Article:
On December 30, 2005, the United Progressive Alliance government moved uncharacteristically fast. Prime Minister Manmohan Singh concurred with a note sent by a select group of ministers on a commercial contract on the very day it reached his office. Soon after, the aviation ministry under then minister Praful Patel
informed the national carrier Air India
about Singh's decision. Air India promptly acted on it - all on the same day.
This contract was a Rs 33,197-crore deal Air India
, signed with Boeing and General Electric to buy 50 planes. The sequence of events on that winter day is marked in red in a recent audit report of the aviation sector by the Comptroller and Auditor General, or CAG.
The CAG, which audits the government's income and expenses, however, does not think it was a red-letter day in governance. The deal "seemed to be supply driven", rather than demand pushed, says the note accompanying the report signed by the high-profile CAG Vinod Rai. It was the CAG which had blown the lid off the 2G spectrum scam last year that ultimately led to the resignation and arrest of former telecom minister A. Raja.
- The CAG's audits are rigorous. They are one of the chief means by which Parliament keeps an eye on the government's functioning
- There are five levels of scrutiny at CAG to corroborate every number and do away with subjectivity
- The team that carried out hydrocarbons audit was picked from among officials who had for 25 years worked on ONGC's Bombay High audit
- Next, Parliament's Public Accounts Committee will debate the CAG reports
As it turned out, the plane acquisition deal triggered Air India's nosedive. At the time of the deal, the airline was still in the black, with a net profit of Rs 96.3 crore on an income of Rs 7,630 crore in 2004/05. The airline had a Rs 1,801 crore balance sheet, of which debt was Rs 1,262 crore. Five years later in 2009/10, it would report a loss of Rs 5,552 crore - about twice the size of Sikkim's economy - on an income of Rs 13,402 crore, along with a staggering debt of Rs 38,423 crore.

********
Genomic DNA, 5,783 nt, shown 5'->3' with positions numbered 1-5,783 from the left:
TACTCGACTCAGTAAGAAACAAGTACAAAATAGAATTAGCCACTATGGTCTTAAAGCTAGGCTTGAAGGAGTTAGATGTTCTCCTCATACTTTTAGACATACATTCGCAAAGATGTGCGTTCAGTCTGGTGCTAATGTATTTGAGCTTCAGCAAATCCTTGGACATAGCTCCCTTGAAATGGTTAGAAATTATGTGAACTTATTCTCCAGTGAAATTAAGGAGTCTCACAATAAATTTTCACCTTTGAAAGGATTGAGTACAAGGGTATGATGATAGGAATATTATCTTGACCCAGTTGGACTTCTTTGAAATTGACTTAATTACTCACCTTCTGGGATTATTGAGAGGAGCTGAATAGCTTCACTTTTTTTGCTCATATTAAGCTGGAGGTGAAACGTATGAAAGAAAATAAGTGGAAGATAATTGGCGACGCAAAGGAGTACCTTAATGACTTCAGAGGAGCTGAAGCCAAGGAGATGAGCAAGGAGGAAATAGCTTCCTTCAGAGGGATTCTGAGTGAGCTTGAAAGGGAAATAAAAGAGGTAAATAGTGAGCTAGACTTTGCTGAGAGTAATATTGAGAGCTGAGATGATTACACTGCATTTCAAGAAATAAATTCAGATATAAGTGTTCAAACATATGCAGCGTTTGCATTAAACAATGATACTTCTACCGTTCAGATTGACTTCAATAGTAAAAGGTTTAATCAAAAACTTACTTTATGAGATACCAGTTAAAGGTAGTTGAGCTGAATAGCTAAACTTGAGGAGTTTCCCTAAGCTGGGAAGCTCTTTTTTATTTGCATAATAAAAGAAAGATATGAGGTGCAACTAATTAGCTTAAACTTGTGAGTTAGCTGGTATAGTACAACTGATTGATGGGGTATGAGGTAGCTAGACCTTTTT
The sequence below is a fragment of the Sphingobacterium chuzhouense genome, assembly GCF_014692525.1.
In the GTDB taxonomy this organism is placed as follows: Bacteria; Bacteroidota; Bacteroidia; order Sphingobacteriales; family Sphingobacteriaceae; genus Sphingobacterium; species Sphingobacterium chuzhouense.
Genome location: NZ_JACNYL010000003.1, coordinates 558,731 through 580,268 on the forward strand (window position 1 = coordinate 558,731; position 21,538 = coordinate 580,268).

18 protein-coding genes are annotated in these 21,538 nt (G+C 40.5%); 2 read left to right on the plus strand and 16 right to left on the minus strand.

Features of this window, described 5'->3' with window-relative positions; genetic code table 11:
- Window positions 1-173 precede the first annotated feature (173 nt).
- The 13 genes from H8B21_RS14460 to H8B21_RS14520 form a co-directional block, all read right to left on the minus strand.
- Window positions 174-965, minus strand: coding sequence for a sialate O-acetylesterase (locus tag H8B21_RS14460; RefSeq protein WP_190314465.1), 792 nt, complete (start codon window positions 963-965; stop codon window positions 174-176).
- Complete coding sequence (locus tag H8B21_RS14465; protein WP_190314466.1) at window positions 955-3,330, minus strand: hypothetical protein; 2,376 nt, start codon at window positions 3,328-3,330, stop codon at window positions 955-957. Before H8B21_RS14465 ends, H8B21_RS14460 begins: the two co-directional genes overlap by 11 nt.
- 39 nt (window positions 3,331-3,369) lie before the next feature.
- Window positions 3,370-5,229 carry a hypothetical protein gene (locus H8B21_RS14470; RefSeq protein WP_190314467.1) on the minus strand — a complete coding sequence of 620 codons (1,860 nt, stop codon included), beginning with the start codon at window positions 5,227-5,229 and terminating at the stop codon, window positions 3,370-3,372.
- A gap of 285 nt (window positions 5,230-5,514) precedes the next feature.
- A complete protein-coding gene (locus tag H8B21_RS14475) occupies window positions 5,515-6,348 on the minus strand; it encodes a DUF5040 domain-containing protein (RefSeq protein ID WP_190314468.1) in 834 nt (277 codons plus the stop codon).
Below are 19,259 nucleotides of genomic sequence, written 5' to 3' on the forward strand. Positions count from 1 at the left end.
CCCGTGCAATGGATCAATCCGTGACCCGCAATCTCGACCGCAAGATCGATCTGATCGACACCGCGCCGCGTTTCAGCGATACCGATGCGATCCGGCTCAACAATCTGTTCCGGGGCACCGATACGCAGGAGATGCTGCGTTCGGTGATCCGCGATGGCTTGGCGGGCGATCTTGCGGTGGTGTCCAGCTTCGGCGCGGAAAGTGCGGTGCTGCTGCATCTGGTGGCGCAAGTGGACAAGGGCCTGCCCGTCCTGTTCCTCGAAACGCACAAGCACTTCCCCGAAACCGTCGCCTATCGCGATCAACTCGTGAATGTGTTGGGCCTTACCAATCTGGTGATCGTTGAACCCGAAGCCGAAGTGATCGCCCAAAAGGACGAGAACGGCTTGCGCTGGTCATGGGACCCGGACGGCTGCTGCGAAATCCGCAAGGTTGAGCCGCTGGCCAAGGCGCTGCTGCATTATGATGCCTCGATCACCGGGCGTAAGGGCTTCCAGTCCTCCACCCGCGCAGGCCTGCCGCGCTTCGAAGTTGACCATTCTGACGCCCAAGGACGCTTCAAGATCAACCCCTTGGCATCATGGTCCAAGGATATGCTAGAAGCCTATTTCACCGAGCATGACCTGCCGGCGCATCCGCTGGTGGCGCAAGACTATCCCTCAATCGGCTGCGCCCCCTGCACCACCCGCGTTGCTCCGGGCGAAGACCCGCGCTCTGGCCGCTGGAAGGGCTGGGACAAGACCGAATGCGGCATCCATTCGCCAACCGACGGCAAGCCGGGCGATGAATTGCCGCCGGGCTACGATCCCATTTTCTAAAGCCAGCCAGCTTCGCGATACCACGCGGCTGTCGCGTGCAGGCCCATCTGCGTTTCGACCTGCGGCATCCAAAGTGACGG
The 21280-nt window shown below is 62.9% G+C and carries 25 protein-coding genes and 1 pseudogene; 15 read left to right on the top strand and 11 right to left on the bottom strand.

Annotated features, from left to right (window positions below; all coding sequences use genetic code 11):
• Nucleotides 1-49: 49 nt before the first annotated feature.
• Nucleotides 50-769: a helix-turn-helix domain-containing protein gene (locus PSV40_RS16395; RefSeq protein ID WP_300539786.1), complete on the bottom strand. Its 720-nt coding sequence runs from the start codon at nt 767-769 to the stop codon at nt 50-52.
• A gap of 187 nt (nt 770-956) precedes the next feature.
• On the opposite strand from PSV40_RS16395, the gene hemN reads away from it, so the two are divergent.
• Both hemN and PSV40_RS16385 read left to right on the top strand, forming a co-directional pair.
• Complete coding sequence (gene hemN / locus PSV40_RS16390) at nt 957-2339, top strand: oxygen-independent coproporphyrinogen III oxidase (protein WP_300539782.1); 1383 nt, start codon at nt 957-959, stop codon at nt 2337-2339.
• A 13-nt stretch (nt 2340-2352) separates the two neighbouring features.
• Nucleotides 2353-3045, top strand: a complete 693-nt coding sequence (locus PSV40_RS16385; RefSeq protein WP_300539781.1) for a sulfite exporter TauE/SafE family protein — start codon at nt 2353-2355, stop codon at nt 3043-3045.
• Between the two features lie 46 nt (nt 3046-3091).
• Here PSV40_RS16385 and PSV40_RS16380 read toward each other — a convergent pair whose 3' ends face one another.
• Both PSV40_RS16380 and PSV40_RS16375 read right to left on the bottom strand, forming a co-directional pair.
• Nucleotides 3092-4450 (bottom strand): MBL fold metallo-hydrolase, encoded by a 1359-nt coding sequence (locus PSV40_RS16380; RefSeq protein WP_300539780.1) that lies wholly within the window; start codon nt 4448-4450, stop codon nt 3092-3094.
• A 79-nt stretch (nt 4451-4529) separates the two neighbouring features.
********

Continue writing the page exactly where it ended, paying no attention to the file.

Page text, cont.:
The single-day clearance is one of a number of dubious government decisions highlighted by the report. Similar revelations have also been made in another CAG report on the hydrocarbons sector. Both strongly criticise the government's functioning, pointing out failures and systemic flaws in its processes.
The common thread running through them is that the country is shackled by an archaic superstructure that is not in sync with an economy on the threshold of crossing $2 trillion.
Reliance in the dock
The adverse comments in the CAG's hydrocarbons report on Reliance Industries
, India's largest private company - which is engaged in oil and gas exploration and production in the KG D6 gas fields of the Krishna-Godavari basin in Andhra Pradesh - may have been highlighted by the media, but there is much more to the report than this single company.
Indeed, the CAG's observations about Reliance are comparatively benign, since the report restricts itself to the financial years 2006/07 and 2007/08. It was only from 2008/09 that KG D6 began yielding revenue for Reliance. The CAG's audit of the post-2007/08 period, which will assess if the government lost revenue due to violations, has begun. A Reliance spokesperson declined to comment on it.